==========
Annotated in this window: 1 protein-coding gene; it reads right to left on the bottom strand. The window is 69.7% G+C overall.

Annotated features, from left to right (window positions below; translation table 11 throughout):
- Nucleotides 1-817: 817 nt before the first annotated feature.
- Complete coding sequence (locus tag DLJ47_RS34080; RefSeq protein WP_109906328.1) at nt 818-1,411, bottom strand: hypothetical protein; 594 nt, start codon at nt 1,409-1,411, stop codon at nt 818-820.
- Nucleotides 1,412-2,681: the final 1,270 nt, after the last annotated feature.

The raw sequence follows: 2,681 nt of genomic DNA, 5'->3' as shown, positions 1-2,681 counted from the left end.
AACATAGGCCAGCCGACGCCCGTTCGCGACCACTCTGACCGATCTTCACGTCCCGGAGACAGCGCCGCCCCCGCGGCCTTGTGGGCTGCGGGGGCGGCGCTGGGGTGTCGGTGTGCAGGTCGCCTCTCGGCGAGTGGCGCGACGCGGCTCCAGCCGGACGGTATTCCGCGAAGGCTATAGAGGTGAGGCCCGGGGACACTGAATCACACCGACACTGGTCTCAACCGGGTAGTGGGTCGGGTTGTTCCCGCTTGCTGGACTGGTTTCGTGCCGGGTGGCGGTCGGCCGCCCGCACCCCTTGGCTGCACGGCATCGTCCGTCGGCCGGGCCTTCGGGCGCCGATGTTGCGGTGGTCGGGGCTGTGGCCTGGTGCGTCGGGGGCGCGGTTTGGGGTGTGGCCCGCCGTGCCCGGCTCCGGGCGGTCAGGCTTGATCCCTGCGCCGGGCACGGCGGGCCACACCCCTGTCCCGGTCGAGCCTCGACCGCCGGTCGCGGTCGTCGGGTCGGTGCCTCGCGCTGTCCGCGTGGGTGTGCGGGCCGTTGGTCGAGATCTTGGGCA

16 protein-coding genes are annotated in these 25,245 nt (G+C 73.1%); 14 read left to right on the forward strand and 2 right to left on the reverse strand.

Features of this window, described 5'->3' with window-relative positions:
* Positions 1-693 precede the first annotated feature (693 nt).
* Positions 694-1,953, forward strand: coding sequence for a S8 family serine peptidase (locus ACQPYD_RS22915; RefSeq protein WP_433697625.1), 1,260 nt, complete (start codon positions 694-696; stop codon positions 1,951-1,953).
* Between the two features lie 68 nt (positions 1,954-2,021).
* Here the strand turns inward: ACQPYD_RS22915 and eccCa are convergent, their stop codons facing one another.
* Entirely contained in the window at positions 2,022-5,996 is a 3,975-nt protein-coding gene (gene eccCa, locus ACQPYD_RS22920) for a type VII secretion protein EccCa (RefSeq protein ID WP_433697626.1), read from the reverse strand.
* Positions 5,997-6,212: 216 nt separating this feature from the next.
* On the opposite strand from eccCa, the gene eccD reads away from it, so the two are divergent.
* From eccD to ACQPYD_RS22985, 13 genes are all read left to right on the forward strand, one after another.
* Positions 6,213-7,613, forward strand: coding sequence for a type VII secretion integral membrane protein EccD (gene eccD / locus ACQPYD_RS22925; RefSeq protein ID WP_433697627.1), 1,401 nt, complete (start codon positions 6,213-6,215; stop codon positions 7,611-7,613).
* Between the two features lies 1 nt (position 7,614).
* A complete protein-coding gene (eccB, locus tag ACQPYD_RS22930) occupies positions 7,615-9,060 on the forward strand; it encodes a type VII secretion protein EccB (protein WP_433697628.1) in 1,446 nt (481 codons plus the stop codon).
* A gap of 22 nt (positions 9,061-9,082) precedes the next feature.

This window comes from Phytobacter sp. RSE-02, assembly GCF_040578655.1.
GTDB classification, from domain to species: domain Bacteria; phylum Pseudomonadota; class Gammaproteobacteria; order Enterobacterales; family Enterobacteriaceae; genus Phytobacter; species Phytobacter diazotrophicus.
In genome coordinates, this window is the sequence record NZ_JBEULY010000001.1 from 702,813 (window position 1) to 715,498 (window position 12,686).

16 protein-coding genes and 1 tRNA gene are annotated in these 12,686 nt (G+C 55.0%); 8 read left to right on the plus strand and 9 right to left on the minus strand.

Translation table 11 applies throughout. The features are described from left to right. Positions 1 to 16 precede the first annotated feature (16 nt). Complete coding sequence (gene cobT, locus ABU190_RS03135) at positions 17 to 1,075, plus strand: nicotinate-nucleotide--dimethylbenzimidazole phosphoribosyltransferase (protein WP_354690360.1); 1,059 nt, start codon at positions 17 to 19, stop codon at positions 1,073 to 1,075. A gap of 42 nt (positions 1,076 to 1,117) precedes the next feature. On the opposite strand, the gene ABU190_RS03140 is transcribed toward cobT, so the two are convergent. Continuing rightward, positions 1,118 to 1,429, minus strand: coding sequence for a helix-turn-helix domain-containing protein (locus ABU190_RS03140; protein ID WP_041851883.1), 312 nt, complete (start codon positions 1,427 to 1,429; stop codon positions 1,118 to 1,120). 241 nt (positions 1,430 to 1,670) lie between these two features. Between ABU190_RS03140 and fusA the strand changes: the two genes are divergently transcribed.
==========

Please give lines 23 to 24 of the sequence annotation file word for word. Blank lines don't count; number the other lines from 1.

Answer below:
GTDB classification, from domain to species: domain Bacteria; phylum Pseudomonadota; class Gammaproteobacteria; order Enterobacterales; family Enterobacteriaceae; genus Phytobacter; species Phytobacter diazotrophicus.
In genome coordinates, this window is the sequence record NZ_JBEULY010000001.1 from 702,813 (window position 1) to 715,498 (window position 12,686).